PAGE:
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The skinny on pitching over the phone

If you are going to pitch to a reporter over the phone, you need to know how. The following are some of the key things to pitching over the phone:

1. Keep it brief and to the point. Reporters do not have time to chat, so saying "Hi, how are you?", while polite will not get you anywhere with the reporter. Instead say, "I am a (fill in the blank) expert, and I wanted to offer (blank) to you."

2. Never use the word publicity. No one will give you a lot of coverage if you say you think you deserve publicity or that you have been working hard. Instead you need to say why you are worth covering.

3. Be prepared. You should never call up a reporter with a pitch without preparing exactly what you are going to say first. Sit down, write it out, reread it, etc.

4. You need to have more to offer. You are going to craft your 30 second pitch before you ever get on the phone, but if after you do, the reporter comes back to you and says, "Ok, that sounds interesting, what else can you tell me?" If you do not have something prepared you could blow it. So, for example, you can say, well I have contact information for one of my customers and what they have to say will tie in nicely with the story. I have this and that statistic. I have photos of this, or some other visual.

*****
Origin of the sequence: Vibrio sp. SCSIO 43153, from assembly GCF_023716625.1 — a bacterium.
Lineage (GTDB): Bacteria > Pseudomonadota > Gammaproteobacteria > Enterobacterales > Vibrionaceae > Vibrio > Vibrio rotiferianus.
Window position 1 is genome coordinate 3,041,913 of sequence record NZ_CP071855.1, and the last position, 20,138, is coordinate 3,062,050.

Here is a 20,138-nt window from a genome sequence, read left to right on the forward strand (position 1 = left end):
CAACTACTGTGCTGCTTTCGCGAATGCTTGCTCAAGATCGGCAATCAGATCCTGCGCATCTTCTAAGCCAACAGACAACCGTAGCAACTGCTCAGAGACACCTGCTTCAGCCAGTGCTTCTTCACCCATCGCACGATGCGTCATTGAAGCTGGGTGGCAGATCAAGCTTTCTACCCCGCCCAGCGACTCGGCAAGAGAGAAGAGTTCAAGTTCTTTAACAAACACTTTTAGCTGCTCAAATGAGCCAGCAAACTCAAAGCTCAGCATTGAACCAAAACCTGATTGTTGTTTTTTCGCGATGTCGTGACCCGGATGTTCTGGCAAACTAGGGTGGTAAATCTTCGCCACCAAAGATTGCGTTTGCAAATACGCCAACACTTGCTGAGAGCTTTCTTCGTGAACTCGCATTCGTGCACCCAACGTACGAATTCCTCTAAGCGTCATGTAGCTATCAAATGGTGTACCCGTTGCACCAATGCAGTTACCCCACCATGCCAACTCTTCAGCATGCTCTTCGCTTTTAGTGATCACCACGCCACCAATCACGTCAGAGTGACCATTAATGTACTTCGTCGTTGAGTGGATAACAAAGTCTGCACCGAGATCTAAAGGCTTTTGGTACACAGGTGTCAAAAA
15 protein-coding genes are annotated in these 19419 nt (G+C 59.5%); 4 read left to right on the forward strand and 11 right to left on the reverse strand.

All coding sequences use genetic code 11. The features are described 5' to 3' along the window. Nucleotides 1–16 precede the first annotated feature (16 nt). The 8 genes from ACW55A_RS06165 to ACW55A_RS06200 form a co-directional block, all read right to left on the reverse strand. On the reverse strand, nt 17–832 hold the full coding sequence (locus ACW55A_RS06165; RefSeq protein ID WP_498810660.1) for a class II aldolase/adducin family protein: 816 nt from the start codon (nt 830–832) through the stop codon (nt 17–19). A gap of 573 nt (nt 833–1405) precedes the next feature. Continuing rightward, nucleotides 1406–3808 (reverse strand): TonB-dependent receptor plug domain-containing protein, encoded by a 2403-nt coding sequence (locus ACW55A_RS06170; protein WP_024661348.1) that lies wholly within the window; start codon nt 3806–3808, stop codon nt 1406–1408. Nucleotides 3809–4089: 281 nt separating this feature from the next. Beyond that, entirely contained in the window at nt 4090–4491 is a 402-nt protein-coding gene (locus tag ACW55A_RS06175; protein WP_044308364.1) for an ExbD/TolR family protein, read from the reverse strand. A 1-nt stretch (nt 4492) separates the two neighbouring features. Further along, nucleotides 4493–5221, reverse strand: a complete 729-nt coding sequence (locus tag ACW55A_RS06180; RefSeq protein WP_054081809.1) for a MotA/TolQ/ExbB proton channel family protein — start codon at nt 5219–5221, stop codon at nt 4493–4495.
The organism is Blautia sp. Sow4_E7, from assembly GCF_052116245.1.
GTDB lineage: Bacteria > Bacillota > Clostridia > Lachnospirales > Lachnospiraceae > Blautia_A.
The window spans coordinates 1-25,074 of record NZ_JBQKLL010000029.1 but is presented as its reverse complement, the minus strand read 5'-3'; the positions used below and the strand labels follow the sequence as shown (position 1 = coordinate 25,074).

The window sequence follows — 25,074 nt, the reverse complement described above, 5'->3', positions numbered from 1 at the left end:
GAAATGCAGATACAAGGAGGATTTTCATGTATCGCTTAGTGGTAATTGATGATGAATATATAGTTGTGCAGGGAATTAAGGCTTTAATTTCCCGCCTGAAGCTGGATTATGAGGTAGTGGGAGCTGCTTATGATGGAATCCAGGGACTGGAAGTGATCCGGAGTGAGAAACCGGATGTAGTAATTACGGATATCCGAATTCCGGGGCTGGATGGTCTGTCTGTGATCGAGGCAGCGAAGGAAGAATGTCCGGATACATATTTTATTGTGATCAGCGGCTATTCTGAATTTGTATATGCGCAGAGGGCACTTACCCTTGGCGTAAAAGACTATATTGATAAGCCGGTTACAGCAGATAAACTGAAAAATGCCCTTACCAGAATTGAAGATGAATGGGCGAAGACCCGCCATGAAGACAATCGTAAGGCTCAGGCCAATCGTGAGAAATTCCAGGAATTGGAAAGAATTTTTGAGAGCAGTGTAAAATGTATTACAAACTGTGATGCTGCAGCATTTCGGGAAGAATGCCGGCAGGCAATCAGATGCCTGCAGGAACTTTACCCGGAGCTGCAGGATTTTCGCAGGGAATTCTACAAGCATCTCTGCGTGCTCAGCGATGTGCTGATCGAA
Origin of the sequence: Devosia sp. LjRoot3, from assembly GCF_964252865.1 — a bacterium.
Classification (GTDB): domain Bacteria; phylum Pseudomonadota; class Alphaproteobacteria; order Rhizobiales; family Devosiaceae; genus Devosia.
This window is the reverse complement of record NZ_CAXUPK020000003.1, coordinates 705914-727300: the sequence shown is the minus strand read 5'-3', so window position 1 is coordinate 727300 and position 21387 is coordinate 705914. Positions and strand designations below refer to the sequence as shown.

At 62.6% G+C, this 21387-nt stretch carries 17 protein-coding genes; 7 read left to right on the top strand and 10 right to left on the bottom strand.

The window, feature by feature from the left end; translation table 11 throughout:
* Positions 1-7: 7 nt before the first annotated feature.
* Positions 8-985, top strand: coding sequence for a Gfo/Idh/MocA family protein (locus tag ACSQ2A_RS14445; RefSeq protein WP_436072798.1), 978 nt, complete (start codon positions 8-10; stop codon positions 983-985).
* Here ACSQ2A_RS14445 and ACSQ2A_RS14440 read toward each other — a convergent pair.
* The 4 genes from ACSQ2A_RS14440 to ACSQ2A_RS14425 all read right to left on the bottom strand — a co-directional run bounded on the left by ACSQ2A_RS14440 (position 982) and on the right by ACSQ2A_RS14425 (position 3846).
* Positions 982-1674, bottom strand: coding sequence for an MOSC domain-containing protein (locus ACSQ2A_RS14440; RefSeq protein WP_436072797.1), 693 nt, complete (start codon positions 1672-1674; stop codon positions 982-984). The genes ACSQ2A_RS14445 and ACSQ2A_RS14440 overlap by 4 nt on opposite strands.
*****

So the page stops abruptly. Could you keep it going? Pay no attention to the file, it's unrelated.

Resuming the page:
5. Give information in small pieces to keep them interested. Offer one thing, then the next, then as they keep biting, keep offering, but do it slow. If they are interested, they will tell you. If they tell you, then keep on giving. If they do not ask for more, you do not want to brand yourself as a pest, so stop.

6. Do not try and give a reporter all of your information over the phone, even if it only takes five minutes. Reporters do not have that much time. So, do not push it.

7. If you get a voicemail, it has to be even briefer. Just because they are not there to tell you they are busy does not mean you should ramble. They will delete your message without listening if it goes too long. So, leave your name, then number, and spend about 5 seconds telling them your story idea. Then just leave it at that. If they're interested, they will call you back.

8. Stick to your guns. One of the problems with phone pitching is that if the reporter that answers the phone is grump because they are busy, you may become easily intimidated. Don't. If you can act with class and respond to a gruff reply with a smile and a chipper response, you are more likely to be listened to. So, hone your telephone skills, a reporter will consider you a better news source if you do not get taken out by a little yelling, grumpiness, etc.

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